The first phase of the neo-liberal attack against the political anti-humanism of May ’68 was the rediscovery of the writings of the Frankfurt School: born in Germany before the advent of National Socialism, matured during the California exile of Adorno, Horkheimer, and Marcuse, and set up as an object of veneration in post-war West Germany. In Dialektik der Aufklärung, a small and concise book that is fundamental to understanding the dynamics of our time, Horkheimer and Adorno claim that there are two “reasons” in Western thought that, in the wake of Spengler and Sombart, we are tempted to name “Faustian reason” and “magical reason.” The former, for the two old exiles in California, is the negative pole of the “reason complex” in Western civilization: this reason is purely “instrumental”; it is used to increase the personal power of those who use it. It is scientific reason, the reason that tames the forces of the universe and puts them in the service of a leader or a people, a party or state. Thus, according to Herbert Marcuse, it is Promethean, not Narcissistic/Orphic. For Horkheimer, Adorno, and Marcuse, this is the kind of rationality that Max Weber theorized.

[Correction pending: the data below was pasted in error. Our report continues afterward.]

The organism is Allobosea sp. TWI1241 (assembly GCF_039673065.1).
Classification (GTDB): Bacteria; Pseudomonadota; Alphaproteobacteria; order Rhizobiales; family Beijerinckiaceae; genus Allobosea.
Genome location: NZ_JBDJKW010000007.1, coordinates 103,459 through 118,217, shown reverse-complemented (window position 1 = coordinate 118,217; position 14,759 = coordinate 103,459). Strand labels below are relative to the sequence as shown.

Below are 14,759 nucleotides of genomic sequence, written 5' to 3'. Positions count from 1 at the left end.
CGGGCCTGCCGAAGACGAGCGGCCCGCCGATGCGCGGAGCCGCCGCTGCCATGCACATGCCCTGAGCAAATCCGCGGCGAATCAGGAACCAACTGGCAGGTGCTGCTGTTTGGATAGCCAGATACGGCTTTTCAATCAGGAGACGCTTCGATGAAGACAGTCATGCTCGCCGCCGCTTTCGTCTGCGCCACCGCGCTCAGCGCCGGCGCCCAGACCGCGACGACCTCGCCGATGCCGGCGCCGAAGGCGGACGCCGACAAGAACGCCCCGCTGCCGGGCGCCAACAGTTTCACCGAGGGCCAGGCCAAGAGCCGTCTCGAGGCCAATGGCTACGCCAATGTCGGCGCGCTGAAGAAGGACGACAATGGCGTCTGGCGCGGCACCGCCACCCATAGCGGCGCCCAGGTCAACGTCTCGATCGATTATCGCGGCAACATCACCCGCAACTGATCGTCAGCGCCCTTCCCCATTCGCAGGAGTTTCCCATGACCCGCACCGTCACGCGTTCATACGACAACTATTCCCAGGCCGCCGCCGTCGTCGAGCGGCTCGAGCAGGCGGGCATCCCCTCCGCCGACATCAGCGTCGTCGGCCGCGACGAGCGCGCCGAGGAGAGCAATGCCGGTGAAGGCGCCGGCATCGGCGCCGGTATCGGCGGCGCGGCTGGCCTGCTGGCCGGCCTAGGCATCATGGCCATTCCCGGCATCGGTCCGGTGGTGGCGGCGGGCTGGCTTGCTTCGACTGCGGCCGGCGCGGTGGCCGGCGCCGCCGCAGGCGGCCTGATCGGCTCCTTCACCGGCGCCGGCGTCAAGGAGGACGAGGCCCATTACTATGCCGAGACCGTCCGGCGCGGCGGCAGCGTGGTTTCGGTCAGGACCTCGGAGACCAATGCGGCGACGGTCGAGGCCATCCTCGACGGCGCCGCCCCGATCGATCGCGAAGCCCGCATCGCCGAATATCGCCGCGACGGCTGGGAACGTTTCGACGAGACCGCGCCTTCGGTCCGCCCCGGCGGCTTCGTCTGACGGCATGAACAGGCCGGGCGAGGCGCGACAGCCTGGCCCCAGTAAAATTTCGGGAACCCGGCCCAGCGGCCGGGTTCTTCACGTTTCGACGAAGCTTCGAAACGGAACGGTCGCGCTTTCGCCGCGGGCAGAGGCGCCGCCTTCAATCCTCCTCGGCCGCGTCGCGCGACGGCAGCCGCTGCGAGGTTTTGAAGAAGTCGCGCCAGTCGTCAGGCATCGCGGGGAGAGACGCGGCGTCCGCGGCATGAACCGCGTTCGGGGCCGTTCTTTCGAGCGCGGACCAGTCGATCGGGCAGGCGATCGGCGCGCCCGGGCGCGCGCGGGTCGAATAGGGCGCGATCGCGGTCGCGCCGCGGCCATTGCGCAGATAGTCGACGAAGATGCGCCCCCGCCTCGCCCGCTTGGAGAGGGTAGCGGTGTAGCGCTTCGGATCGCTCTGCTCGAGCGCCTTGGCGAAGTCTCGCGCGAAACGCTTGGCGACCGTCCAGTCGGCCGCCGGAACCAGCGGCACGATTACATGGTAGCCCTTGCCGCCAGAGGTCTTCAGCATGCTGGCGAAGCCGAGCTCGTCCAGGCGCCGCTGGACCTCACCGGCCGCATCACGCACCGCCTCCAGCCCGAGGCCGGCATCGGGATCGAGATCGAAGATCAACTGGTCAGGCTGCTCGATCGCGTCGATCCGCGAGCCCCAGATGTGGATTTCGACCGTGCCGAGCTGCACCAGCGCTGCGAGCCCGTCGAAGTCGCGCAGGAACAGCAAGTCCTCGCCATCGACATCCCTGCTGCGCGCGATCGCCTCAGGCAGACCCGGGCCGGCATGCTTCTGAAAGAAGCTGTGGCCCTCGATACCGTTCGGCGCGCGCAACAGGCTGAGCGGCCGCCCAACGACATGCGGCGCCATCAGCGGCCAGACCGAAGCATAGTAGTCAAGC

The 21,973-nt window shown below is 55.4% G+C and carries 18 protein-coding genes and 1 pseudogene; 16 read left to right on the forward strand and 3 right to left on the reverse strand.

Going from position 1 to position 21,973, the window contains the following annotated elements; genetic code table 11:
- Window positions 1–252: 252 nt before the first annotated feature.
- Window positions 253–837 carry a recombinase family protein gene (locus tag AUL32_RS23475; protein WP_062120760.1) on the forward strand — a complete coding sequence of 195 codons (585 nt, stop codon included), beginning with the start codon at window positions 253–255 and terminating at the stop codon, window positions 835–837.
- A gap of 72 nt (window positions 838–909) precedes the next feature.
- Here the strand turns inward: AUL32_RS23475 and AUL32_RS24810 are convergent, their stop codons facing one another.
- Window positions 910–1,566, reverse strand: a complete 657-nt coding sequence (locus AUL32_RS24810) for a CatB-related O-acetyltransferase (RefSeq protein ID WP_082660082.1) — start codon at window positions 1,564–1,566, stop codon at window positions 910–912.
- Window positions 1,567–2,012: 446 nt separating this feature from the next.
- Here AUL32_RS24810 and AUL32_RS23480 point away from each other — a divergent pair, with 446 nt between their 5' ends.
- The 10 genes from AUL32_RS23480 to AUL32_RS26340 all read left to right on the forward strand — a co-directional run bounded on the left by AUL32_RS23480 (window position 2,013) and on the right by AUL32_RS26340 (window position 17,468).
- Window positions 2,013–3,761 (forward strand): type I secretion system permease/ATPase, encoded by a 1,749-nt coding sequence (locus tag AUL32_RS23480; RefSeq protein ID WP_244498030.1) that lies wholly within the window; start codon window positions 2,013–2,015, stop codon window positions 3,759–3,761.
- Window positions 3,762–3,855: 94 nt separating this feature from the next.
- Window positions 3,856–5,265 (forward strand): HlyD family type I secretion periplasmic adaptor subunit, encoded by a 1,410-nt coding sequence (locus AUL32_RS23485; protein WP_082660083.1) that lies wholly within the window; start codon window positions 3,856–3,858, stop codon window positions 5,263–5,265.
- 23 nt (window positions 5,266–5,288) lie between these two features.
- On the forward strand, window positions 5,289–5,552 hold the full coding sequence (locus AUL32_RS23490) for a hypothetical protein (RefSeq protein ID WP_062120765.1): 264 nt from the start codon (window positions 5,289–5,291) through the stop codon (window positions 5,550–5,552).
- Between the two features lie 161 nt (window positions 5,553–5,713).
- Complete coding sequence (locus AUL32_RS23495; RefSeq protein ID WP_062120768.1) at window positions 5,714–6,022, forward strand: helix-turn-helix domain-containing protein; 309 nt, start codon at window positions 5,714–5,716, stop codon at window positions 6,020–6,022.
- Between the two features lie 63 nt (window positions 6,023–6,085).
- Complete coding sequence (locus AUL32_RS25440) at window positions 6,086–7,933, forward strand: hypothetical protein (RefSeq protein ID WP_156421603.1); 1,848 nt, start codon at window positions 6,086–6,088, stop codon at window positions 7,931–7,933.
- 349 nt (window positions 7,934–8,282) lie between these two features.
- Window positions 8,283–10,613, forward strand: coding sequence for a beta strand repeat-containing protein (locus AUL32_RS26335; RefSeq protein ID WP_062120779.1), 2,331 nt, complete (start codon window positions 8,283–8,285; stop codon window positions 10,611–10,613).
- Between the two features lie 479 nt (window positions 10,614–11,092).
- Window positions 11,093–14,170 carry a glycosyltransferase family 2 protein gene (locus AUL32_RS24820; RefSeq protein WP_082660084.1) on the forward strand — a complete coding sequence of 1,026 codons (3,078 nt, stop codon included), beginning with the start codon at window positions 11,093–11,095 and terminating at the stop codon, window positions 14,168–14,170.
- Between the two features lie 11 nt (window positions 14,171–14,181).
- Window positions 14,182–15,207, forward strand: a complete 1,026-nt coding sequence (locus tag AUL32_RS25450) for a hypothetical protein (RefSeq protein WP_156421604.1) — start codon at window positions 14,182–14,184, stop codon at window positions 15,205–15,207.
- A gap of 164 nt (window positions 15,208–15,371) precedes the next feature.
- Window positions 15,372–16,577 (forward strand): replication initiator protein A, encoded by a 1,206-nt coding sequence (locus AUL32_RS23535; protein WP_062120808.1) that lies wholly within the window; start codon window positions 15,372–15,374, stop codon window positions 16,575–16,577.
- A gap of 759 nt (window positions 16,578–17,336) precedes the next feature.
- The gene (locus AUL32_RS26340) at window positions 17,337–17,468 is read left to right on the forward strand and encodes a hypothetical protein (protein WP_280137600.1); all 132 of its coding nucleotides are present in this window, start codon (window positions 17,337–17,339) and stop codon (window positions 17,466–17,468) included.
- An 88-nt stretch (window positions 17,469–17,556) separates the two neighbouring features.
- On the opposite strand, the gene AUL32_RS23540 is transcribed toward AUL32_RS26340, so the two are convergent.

On the other hand, “magical reason,” according to our Spenglerian genealogical terminology, is, broadly speaking, the reason of Lyotard’s metanarrative. It is a moral authority that dictates ethical conduct, allergic to any expression of power, and thus to any manifestation of the essence of politics. In France, the rediscovery of the Horkheimer-Adorno theory of reason near the end of the 1970s inaugurated the era of depoliticization, which, by substituting generalized disconnection for concrete and tangible history, led to the “era of the vacuum” described so well by Grenoble Professor Gilles Lipovetsky. Following the militant effervescence of May ’68 came a generation whose mental attitudes are characterized quite justly by Lipovetsky as apathy, indifference (also to the metanarrative in its crude form), desertion (of the political parties, especially of the Communist Party), desyndicalisation, narcissism, etc. For Lipovetsky, this generalized resignation and abdication constitutes a golden opportunity. It is the guarantee, he says, that violence will recede, and thus no “totalitarianism,” red, black, or brown, will be able to seize power. This psychological easy-goingness, together with a narcissistic indifference to others, constitutes the true “post-modern” age.